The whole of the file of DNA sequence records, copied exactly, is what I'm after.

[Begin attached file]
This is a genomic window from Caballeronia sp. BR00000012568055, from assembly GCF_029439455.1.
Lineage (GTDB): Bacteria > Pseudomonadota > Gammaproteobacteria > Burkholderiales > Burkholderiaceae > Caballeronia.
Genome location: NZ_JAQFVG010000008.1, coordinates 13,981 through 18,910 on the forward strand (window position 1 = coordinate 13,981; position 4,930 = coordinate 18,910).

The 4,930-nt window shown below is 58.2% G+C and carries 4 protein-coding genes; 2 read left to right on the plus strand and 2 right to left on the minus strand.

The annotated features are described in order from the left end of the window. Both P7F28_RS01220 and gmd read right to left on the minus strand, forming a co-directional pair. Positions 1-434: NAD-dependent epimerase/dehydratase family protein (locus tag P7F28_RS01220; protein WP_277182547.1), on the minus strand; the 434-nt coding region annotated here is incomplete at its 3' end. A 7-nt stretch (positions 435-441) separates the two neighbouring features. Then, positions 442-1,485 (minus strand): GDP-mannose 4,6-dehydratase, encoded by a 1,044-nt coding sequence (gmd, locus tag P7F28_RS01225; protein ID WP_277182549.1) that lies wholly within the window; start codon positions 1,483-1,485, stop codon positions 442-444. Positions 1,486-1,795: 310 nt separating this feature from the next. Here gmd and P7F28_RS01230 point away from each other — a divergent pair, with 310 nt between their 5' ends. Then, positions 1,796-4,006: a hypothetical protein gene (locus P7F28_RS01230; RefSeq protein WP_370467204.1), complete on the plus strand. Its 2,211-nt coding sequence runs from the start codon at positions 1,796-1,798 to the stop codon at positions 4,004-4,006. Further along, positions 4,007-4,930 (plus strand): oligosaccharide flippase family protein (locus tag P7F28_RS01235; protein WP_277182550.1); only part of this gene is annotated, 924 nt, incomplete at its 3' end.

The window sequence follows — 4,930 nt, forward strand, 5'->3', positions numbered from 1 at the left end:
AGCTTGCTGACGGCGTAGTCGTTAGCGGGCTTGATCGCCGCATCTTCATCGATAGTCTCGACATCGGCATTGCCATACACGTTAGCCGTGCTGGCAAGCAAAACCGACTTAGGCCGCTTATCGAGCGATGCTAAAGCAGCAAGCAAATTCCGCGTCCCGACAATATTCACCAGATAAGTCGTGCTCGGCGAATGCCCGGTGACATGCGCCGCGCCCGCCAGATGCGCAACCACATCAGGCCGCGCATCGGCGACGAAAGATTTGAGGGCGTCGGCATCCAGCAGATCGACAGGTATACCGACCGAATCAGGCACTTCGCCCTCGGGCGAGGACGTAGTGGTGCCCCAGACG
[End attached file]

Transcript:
This is a genomic window from Caballeronia sp. BR00000012568055, from assembly GCF_029439455.1.
Lineage (GTDB): Bacteria > Pseudomonadota > Gammaproteobacteria > Burkholderiales > Burkholderiaceae > Caballeronia.
Genome location: NZ_JAQFVG010000008.1, coordinates 13,981 through 18,910 on the forward strand (window position 1 = coordinate 13,981; position 4,930 = coordinate 18,910).

The 4,930-nt window shown below is 58.2% G+C and carries 4 protein-coding genes; 2 read left to right on the plus strand and 2 right to left on the minus strand.

The annotated features are described in order from the left end of the window. Both P7F28_RS01220 and gmd read right to left on the minus strand, forming a co-directional pair. Positions 1-434: NAD-dependent epimerase/dehydratase family protein (locus tag P7F28_RS01220; protein WP_277182547.1), on the minus strand; the 434-nt coding region annotated here is incomplete at its 3' end. A 7-nt stretch (positions 435-441) separates the two neighbouring features. Then, positions 442-1,485 (minus strand): GDP-mannose 4,6-dehydratase, encoded by a 1,044-nt coding sequence (gmd, locus tag P7F28_RS01225; protein ID WP_277182549.1) that lies wholly within the window; start codon positions 1,483-1,485, stop codon positions 442-444. Positions 1,486-1,795: 310 nt separating this feature from the next. Here gmd and P7F28_RS01230 point away from each other — a divergent pair, with 310 nt between their 5' ends. Then, positions 1,796-4,006: a hypothetical protein gene (locus P7F28_RS01230; RefSeq protein WP_370467204.1), complete on the plus strand. Its 2,211-nt coding sequence runs from the start codon at positions 1,796-1,798 to the stop codon at positions 4,004-4,006. Further along, positions 4,007-4,930 (plus strand): oligosaccharide flippase family protein (locus tag P7F28_RS01235; protein WP_277182550.1); only part of this gene is annotated, 924 nt, incomplete at its 3' end.

The window sequence follows — 4,930 nt, forward strand, 5'->3', positions numbered from 1 at the left end:
AGCTTGCTGACGGCGTAGTCGTTAGCGGGCTTGATCGCCGCATCTTCATCGATAGTCTCGACATCGGCATTGCCATACACGTTAGCCGTGCTGGCAAGCAAAACCGACTTAGGCCGCTTATCGAGCGATGCTAAAGCAGCAAGCAAATTCCGCGTCCCGACAATATTCACCAGATAAGTCGTGCTCGGCGAATGCCCGGTGACATGCGCCGCGCCCGCCAGATGCGCAACCACATCAGGCCGCGCATCGGCGACGAAAGATTTGAGGGCGTCGGCATCCAGCAGATCGACAGGTATACCGACCGAATCAGGCACTTCGCCCTCGGGCGAGGACGTAGTGGTGCCCCAGACG